While Haq was not part of the Bush administration’s GOP (Grand Oil Plan) for South Asia, Karzai was a key player on the Bush Oil team. During the late 1990s, Karzai worked with an Afghani-American, Zalmay Khalilzad, on the CentGas project. Khalilzad is President Bush’s Special National Security Assistant and recently named presidential Special Envoy for Afghanistan. Interestingly, in the White House press release naming Khalilzad special envoy, no mention was made of his past work for UNOCAL. Khalilzad has worked on Afghan issues under National Security Advisor Condoleezza Rice, a former member of the board of Chevron, itself no innocent bystander in the future CentGas deal. Rice made an impression on her old colleagues at Chevron. The company has named one of their supertankers the SS Condoleezza Rice.

Khalilzad, a fellow Pashtun and the son of a former government official under King Mohammed Zahir Shah, was, in addition to being a consultant to the RAND Corporation, a special liaison between UNOCAL and the Taliban government. Khalilzad also worked on various risk analyses for the project.

Khalilzad’s efforts complemented those of the Enron Corporation, a major political contributor to the Bush campaign. Enron, which recently filed for bankruptcy in the single biggest corporate collapse in the nation’s history, conducted the feasibility study for the CentGas deal. Vice President Cheney held several secret meetings with top Enron officials, including its Chairman Kenneth Lay, earlier in 2001. These meetings were presumably part of Cheney’s non-public Energy Task Force sessions. A number of Enron stockholders, including Defense Secretary Donald Rumsfeld and Trade Representative Robert Zoellick, became officials in the Bush administration. In addition, Thomas White, a former Vice Chairman of Enron and a multimillionaire in Enron stock, currently serves as the Secretary of the Army.

A chief benefactor in the CentGas deal would have been Halliburton, the huge oil pipeline construction firm that also had its eye on the Central Asian oil reserves. At the time, Halliburton was headed by Dick Cheney. After Cheney’s selection as Bush’s Vice Presidential candidate, Halliburton also pumped a huge amount of cash into the Bush-Cheney campaign coffers. And like oil cash cow Enron, there were Wall Street rumors in late December that Halliburton, which suffered a forty per cent drop in share value, might follow Enron into bankruptcy court.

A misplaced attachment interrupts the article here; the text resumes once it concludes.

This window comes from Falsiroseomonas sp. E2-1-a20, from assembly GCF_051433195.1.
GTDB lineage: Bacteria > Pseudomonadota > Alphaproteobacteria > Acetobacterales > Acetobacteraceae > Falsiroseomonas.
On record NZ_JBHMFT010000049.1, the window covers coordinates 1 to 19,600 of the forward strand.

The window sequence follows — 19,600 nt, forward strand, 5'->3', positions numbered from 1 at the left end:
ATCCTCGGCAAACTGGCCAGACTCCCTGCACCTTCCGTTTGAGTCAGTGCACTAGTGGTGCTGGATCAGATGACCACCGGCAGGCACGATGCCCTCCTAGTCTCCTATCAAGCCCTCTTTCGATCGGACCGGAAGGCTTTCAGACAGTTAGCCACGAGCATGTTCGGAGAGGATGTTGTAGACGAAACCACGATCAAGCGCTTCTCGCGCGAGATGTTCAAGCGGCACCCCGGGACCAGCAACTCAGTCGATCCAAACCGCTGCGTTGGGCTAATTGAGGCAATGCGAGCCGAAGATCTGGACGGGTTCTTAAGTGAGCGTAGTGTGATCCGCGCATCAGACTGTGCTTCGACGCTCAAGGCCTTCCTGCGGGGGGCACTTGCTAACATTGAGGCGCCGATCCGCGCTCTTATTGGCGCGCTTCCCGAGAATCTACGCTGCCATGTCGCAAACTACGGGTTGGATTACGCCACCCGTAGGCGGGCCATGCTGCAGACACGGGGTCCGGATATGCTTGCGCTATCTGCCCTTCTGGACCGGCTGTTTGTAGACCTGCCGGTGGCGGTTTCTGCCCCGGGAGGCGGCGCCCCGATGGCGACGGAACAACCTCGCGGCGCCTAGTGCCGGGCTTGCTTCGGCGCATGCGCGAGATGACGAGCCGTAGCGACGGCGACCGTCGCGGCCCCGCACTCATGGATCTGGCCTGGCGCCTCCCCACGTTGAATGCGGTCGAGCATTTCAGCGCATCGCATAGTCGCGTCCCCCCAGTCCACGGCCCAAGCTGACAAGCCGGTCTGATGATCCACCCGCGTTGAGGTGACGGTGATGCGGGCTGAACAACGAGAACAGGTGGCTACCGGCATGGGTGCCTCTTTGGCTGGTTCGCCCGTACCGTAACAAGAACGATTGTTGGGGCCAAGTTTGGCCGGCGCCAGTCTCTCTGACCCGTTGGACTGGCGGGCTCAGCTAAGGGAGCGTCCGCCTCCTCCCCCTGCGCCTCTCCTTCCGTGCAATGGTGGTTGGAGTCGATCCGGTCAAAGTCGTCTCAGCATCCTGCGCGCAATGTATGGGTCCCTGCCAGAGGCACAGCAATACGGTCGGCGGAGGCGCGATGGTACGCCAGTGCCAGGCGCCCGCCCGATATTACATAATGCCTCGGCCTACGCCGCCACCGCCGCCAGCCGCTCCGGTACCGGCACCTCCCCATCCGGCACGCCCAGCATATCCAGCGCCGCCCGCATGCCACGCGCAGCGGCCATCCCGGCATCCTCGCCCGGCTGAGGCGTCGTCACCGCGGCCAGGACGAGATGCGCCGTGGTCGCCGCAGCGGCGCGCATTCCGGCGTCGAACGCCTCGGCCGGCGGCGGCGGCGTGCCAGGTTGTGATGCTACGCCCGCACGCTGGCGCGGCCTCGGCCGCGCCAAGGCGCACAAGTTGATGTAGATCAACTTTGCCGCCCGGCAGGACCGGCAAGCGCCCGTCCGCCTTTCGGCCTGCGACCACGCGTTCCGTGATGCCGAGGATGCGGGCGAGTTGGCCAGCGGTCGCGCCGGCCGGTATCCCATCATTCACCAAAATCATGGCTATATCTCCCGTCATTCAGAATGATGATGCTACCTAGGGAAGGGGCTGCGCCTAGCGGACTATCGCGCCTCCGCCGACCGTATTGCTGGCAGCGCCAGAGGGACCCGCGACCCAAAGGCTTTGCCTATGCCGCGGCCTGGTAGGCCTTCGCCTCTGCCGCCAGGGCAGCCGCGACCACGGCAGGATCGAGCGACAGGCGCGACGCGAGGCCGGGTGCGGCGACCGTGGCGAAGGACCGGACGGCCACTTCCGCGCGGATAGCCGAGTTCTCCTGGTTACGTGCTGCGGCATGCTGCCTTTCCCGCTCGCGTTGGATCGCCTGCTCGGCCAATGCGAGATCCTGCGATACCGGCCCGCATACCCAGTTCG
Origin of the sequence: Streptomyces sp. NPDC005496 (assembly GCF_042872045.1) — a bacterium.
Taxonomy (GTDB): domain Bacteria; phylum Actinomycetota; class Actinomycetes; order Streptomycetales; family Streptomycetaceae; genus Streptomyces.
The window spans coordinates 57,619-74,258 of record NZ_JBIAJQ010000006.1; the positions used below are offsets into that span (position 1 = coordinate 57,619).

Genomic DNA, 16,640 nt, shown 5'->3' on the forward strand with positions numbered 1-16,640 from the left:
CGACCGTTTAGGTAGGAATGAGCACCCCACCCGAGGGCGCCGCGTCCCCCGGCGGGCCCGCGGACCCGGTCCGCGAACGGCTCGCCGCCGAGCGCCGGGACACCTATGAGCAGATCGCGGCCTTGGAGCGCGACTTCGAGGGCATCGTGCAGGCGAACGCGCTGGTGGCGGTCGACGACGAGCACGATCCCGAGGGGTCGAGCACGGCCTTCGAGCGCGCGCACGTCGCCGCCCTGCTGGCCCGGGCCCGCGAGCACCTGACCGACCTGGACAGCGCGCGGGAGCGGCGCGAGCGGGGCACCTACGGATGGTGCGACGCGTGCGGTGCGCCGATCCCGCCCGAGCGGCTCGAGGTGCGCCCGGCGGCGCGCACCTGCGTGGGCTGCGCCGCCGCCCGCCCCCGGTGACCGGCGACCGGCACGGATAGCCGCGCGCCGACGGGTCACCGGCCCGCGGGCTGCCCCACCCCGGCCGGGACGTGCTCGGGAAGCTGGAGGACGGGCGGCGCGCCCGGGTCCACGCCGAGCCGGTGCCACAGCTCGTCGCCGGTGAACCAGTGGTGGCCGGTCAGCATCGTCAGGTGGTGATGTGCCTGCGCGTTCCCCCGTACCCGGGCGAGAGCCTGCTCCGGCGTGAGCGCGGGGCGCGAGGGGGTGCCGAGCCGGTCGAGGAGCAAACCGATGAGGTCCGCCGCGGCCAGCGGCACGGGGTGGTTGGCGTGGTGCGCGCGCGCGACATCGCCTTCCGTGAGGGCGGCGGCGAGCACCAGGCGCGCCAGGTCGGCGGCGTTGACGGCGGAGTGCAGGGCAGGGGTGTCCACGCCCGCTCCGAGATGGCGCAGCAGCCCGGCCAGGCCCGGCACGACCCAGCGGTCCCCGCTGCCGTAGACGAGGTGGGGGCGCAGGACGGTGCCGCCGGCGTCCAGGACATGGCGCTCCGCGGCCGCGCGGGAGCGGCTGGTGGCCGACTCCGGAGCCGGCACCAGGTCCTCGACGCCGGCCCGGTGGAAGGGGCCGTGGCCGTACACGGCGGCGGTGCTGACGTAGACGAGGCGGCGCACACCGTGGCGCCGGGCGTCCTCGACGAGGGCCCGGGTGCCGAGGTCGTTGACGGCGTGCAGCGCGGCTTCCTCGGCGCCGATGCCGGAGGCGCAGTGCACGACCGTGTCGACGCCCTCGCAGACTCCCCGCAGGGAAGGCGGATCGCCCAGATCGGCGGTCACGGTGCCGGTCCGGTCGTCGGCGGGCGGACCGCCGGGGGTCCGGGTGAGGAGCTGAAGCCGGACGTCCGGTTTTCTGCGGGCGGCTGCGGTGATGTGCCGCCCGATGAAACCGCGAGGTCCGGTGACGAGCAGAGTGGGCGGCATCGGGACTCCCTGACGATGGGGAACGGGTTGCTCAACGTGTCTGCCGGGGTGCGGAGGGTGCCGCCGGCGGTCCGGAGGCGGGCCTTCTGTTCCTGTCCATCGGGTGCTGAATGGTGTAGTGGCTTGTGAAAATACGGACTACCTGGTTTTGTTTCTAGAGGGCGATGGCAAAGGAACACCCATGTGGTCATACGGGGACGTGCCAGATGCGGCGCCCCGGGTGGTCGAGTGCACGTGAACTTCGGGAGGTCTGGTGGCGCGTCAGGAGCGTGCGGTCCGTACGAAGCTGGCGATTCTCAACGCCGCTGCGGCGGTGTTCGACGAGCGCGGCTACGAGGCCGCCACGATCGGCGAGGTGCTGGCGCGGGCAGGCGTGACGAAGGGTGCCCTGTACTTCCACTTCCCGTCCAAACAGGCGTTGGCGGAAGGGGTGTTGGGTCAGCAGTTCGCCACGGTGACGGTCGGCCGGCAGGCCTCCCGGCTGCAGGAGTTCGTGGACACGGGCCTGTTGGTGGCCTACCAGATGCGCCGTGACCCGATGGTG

Assisting with the CentGas negotiations with the Taliban was Laili Helms, the niece-in-law of former CIA Director Richard Helms. Laili Helms, also a relative of King Zahir Shah, was the Taliban’s unofficial envoy to the United States and arranged for various Taliban officials to visit the United States. Laili Helms’ base of operations was in her home in Jersey City on the Hudson River. Ironically, most of her work on behalf of the Taliban was practically conducted in the shadows of the World Trade Center, just across the river.

Laili Helms’ liaison work for the Taliban paid off for Big Oil. In December 1997, the Taliban visited UNOCAL’s Houston refinery operations. Interestingly, the chief Taliban leader based in Kandahar, Mullah Mohammed Omar, now on America’s international Most Wanted List, was firmly in the UNOCAL camp. His rival Taliban leader in Kabul, Mullah Mohammed Rabbani (not to be confused with the head of the Northern Alliance Burhanuddin Rabbani), favored Bridas, an Argentine oil company, for the pipeline project. But Mullah Omar knew UNOCAL had pumped large sums of money to the Taliban hierarchy in Kandahar and its expatriate Afghan supporters in the United States. Some of those supporters were also close to the Bush campaign and administration. And Kandahar was the city near which the CentGas pipeline was to pass, a lucrative deal for the otherwise desert outpost.

While Clinton’s State Department omitted Afghanistan from the top foreign policy priority list, the Bush administration, beholden to the oil interests that pumped millions of dollars into the 2000 campaign, restored Afghanistan to the top of the list, but for all the wrong reasons. After Bush’s accession to the presidency, various Taliban envoys were received at the State Department, CIA, and National Security Council. The CIA, which appears, more than ever, to be a virtual extended family of the Bush oil interests, facilitated a renewed approach to the Taliban. The CIA agent who helped set up the Afghan mujaheddin, Milt Bearden, continued to defend the interests of the Taliban. He bemoaned the fact that the United States never really bothered to understand the Taliban when he told the Washington Post last October, “We never heard what they were trying to say… We had no common language. Ours was, ‘Give up bin Laden.’ They were saying, ‘Do something to help us give him up.’ ”